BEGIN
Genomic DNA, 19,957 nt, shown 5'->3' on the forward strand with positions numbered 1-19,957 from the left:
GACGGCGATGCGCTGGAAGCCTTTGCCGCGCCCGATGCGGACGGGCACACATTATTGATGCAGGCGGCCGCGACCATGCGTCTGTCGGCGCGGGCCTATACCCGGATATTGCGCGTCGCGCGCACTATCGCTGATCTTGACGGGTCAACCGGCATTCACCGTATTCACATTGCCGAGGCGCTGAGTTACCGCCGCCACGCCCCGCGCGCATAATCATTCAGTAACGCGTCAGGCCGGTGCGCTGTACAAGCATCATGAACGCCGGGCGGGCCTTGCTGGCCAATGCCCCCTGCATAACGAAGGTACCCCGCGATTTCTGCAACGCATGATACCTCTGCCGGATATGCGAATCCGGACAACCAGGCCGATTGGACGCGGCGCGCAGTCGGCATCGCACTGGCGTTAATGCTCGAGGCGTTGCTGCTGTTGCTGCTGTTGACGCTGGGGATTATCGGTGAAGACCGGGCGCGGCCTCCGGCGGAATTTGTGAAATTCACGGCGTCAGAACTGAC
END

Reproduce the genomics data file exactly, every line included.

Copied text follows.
Genomic DNA, 19,957 nt, shown 5'->3' on the forward strand with positions numbered 1-19,957 from the left:
GACGGCGATGCGCTGGAAGCCTTTGCCGCGCCCGATGCGGACGGGCACACATTATTGATGCAGGCGGCCGCGACCATGCGTCTGTCGGCGCGGGCCTATACCCGGATATTGCGCGTCGCGCGCACTATCGCTGATCTTGACGGGTCAACCGGCATTCACCGTATTCACATTGCCGAGGCGCTGAGTTACCGCCGCCACGCCCCGCGCGCATAATCATTCAGTAACGCGTCAGGCCGGTGCGCTGTACAAGCATCATGAACGCCGGGCGGGCCTTGCTGGCCAATGCCCCCTGCATAACGAAGGTACCCCGCGATTTCTGCAACGCATGATACCTCTGCCGGATATGCGAATCCGGACAACCAGGCCGATTGGACGCGGCGCGCAGTCGGCATCGCACTGGCGTTAATGCTCGAGGCGTTGCTGCTGTTGCTGCTGTTGACGCTGGGGATTATCGGTGAAGACCGGGCGCGGCCTCCGGCGGAATTTGTGAAATTCACGGCGTCAGAACTGAC